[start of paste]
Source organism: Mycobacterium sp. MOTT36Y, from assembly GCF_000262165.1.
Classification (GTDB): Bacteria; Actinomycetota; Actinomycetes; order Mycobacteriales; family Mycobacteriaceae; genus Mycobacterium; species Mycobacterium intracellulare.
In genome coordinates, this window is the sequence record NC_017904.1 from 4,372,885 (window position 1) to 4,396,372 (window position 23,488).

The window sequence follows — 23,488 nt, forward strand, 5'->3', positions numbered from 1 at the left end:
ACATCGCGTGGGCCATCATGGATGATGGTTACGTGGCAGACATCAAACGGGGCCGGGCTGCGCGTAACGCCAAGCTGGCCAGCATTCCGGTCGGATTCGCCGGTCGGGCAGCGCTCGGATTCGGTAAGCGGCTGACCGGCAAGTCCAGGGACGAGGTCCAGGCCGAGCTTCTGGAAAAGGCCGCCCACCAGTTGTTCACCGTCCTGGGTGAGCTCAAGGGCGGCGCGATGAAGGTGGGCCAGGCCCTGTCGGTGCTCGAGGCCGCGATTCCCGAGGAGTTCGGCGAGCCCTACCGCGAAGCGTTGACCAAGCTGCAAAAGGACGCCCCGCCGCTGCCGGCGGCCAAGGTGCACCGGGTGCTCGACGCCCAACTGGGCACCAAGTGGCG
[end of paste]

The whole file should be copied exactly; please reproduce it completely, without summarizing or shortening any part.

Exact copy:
Source organism: Mycobacterium sp. MOTT36Y, from assembly GCF_000262165.1.
Classification (GTDB): Bacteria; Actinomycetota; Actinomycetes; order Mycobacteriales; family Mycobacteriaceae; genus Mycobacterium; species Mycobacterium intracellulare.
In genome coordinates, this window is the sequence record NC_017904.1 from 4,372,885 (window position 1) to 4,396,372 (window position 23,488).

The window sequence follows — 23,488 nt, forward strand, 5'->3', positions numbered from 1 at the left end:
ACATCGCGTGGGCCATCATGGATGATGGTTACGTGGCAGACATCAAACGGGGCCGGGCTGCGCGTAACGCCAAGCTGGCCAGCATTCCGGTCGGATTCGCCGGTCGGGCAGCGCTCGGATTCGGTAAGCGGCTGACCGGCAAGTCCAGGGACGAGGTCCAGGCCGAGCTTCTGGAAAAGGCCGCCCACCAGTTGTTCACCGTCCTGGGTGAGCTCAAGGGCGGCGCGATGAAGGTGGGCCAGGCCCTGTCGGTGCTCGAGGCCGCGATTCCCGAGGAGTTCGGCGAGCCCTACCGCGAAGCGTTGACCAAGCTGCAAAAGGACGCCCCGCCGCTGCCGGCGGCCAAGGTGCACCGGGTGCTCGACGCCCAACTGGGCACCAAGTGGCG